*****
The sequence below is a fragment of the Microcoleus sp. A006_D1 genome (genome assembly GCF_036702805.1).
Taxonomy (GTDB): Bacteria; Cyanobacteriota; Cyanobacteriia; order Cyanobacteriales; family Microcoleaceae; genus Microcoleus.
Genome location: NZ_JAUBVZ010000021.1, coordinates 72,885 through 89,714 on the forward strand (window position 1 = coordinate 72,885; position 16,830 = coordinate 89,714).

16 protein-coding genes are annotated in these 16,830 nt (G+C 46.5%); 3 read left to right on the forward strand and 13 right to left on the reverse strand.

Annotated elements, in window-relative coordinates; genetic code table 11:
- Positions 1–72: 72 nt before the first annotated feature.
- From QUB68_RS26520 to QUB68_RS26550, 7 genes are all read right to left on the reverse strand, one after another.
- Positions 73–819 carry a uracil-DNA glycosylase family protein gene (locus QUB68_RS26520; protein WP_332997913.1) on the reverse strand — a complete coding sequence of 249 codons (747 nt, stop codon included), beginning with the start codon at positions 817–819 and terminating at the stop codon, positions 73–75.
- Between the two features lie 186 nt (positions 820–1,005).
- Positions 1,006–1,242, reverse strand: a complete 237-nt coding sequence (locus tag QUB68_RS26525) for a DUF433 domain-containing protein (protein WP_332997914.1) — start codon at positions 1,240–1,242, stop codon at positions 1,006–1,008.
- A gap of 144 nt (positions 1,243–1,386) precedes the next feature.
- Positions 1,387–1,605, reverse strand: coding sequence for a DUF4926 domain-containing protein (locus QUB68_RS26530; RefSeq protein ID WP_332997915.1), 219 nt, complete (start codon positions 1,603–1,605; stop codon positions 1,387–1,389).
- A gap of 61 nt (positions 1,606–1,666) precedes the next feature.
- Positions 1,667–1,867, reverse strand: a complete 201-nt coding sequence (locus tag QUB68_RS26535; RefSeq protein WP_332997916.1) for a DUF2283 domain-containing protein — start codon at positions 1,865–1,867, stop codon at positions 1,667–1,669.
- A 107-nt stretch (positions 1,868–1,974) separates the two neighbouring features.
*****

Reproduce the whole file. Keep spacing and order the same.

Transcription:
The sequence below is a fragment of the Microcoleus sp. A006_D1 genome (genome assembly GCF_036702805.1).
Taxonomy (GTDB): Bacteria; Cyanobacteriota; Cyanobacteriia; order Cyanobacteriales; family Microcoleaceae; genus Microcoleus.
Genome location: NZ_JAUBVZ010000021.1, coordinates 72,885 through 89,714 on the forward strand (window position 1 = coordinate 72,885; position 16,830 = coordinate 89,714).

16 protein-coding genes are annotated in these 16,830 nt (G+C 46.5%); 3 read left to right on the forward strand and 13 right to left on the reverse strand.

Annotated elements, in window-relative coordinates; genetic code table 11:
- Positions 1–72: 72 nt before the first annotated feature.
- From QUB68_RS26520 to QUB68_RS26550, 7 genes are all read right to left on the reverse strand, one after another.
- Positions 73–819 carry a uracil-DNA glycosylase family protein gene (locus QUB68_RS26520; protein WP_332997913.1) on the reverse strand — a complete coding sequence of 249 codons (747 nt, stop codon included), beginning with the start codon at positions 817–819 and terminating at the stop codon, positions 73–75.
- Between the two features lie 186 nt (positions 820–1,005).
- Positions 1,006–1,242, reverse strand: a complete 237-nt coding sequence (locus tag QUB68_RS26525) for a DUF433 domain-containing protein (protein WP_332997914.1) — start codon at positions 1,240–1,242, stop codon at positions 1,006–1,008.
- A gap of 144 nt (positions 1,243–1,386) precedes the next feature.
- Positions 1,387–1,605, reverse strand: coding sequence for a DUF4926 domain-containing protein (locus QUB68_RS26530; RefSeq protein ID WP_332997915.1), 219 nt, complete (start codon positions 1,603–1,605; stop codon positions 1,387–1,389).
- A gap of 61 nt (positions 1,606–1,666) precedes the next feature.
- Positions 1,667–1,867, reverse strand: a complete 201-nt coding sequence (locus tag QUB68_RS26535; RefSeq protein WP_332997916.1) for a DUF2283 domain-containing protein — start codon at positions 1,865–1,867, stop codon at positions 1,667–1,669.
- A 107-nt stretch (positions 1,868–1,974) separates the two neighbouring features.